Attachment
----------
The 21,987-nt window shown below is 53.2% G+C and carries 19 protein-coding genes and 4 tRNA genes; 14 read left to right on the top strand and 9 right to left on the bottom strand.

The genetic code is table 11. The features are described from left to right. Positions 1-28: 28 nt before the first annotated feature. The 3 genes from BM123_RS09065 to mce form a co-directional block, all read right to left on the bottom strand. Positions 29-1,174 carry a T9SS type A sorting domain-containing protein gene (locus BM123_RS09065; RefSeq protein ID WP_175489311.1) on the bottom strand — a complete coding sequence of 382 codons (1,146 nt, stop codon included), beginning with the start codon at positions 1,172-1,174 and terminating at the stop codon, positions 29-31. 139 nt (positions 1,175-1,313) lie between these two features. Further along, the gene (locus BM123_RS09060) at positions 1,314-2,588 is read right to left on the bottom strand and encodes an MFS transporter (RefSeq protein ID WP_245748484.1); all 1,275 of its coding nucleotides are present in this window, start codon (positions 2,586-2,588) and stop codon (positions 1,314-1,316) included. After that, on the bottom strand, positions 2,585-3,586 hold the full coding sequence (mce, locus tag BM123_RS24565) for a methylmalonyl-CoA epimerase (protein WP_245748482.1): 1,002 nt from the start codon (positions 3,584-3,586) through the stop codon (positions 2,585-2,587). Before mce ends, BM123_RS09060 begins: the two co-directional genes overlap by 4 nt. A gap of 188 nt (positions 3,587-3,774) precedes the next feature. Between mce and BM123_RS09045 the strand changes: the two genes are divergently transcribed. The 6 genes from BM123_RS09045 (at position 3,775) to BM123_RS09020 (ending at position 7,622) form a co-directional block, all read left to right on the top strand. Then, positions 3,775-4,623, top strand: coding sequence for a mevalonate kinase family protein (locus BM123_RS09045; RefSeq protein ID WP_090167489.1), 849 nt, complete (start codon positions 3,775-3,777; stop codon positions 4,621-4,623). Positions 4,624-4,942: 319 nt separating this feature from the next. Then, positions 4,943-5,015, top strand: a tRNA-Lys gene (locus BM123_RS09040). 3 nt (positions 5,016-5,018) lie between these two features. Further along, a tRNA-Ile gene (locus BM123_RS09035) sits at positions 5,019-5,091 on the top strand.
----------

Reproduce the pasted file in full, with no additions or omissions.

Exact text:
The 21,987-nt window shown below is 53.2% G+C and carries 19 protein-coding genes and 4 tRNA genes; 14 read left to right on the top strand and 9 right to left on the bottom strand.

The genetic code is table 11. The features are described from left to right. Positions 1-28: 28 nt before the first annotated feature. The 3 genes from BM123_RS09065 to mce form a co-directional block, all read right to left on the bottom strand. Positions 29-1,174 carry a T9SS type A sorting domain-containing protein gene (locus BM123_RS09065; RefSeq protein ID WP_175489311.1) on the bottom strand — a complete coding sequence of 382 codons (1,146 nt, stop codon included), beginning with the start codon at positions 1,172-1,174 and terminating at the stop codon, positions 29-31. 139 nt (positions 1,175-1,313) lie between these two features. Further along, the gene (locus BM123_RS09060) at positions 1,314-2,588 is read right to left on the bottom strand and encodes an MFS transporter (RefSeq protein ID WP_245748484.1); all 1,275 of its coding nucleotides are present in this window, start codon (positions 2,586-2,588) and stop codon (positions 1,314-1,316) included. After that, on the bottom strand, positions 2,585-3,586 hold the full coding sequence (mce, locus tag BM123_RS24565) for a methylmalonyl-CoA epimerase (protein WP_245748482.1): 1,002 nt from the start codon (positions 3,584-3,586) through the stop codon (positions 2,585-2,587). Before mce ends, BM123_RS09060 begins: the two co-directional genes overlap by 4 nt. A gap of 188 nt (positions 3,587-3,774) precedes the next feature. Between mce and BM123_RS09045 the strand changes: the two genes are divergently transcribed. The 6 genes from BM123_RS09045 (at position 3,775) to BM123_RS09020 (ending at position 7,622) form a co-directional block, all read left to right on the top strand. Then, positions 3,775-4,623, top strand: coding sequence for a mevalonate kinase family protein (locus BM123_RS09045; RefSeq protein ID WP_090167489.1), 849 nt, complete (start codon positions 3,775-3,777; stop codon positions 4,621-4,623). Positions 4,624-4,942: 319 nt separating this feature from the next. Then, positions 4,943-5,015, top strand: a tRNA-Lys gene (locus BM123_RS09040). 3 nt (positions 5,016-5,018) lie between these two features. Further along, a tRNA-Ile gene (locus BM123_RS09035) sits at positions 5,019-5,091 on the top strand.